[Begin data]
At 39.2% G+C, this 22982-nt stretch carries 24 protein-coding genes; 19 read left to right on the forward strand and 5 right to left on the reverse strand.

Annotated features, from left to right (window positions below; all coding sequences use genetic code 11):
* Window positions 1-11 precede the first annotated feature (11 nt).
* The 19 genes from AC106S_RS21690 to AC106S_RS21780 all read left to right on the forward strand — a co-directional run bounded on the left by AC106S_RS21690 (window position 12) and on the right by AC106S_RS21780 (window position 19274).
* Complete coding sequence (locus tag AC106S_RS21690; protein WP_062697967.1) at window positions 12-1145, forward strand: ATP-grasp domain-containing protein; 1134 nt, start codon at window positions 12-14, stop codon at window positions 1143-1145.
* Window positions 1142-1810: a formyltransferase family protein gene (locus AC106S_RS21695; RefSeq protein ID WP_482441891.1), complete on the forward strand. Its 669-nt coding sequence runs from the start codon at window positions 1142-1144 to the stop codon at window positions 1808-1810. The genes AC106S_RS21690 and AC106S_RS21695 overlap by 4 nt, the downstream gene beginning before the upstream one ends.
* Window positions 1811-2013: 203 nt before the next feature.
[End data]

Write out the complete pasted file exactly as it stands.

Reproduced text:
At 39.2% G+C, this 22982-nt stretch carries 24 protein-coding genes; 19 read left to right on the forward strand and 5 right to left on the reverse strand.

Annotated features, from left to right (window positions below; all coding sequences use genetic code 11):
* Window positions 1-11 precede the first annotated feature (11 nt).
* The 19 genes from AC106S_RS21690 to AC106S_RS21780 all read left to right on the forward strand — a co-directional run bounded on the left by AC106S_RS21690 (window position 12) and on the right by AC106S_RS21780 (window position 19274).
* Complete coding sequence (locus tag AC106S_RS21690; protein WP_062697967.1) at window positions 12-1145, forward strand: ATP-grasp domain-containing protein; 1134 nt, start codon at window positions 12-14, stop codon at window positions 1143-1145.
* Window positions 1142-1810: a formyltransferase family protein gene (locus AC106S_RS21695; RefSeq protein ID WP_482441891.1), complete on the forward strand. Its 669-nt coding sequence runs from the start codon at window positions 1142-1144 to the stop codon at window positions 1808-1810. The genes AC106S_RS21690 and AC106S_RS21695 overlap by 4 nt, the downstream gene beginning before the upstream one ends.
* Window positions 1811-2013: 203 nt before the next feature.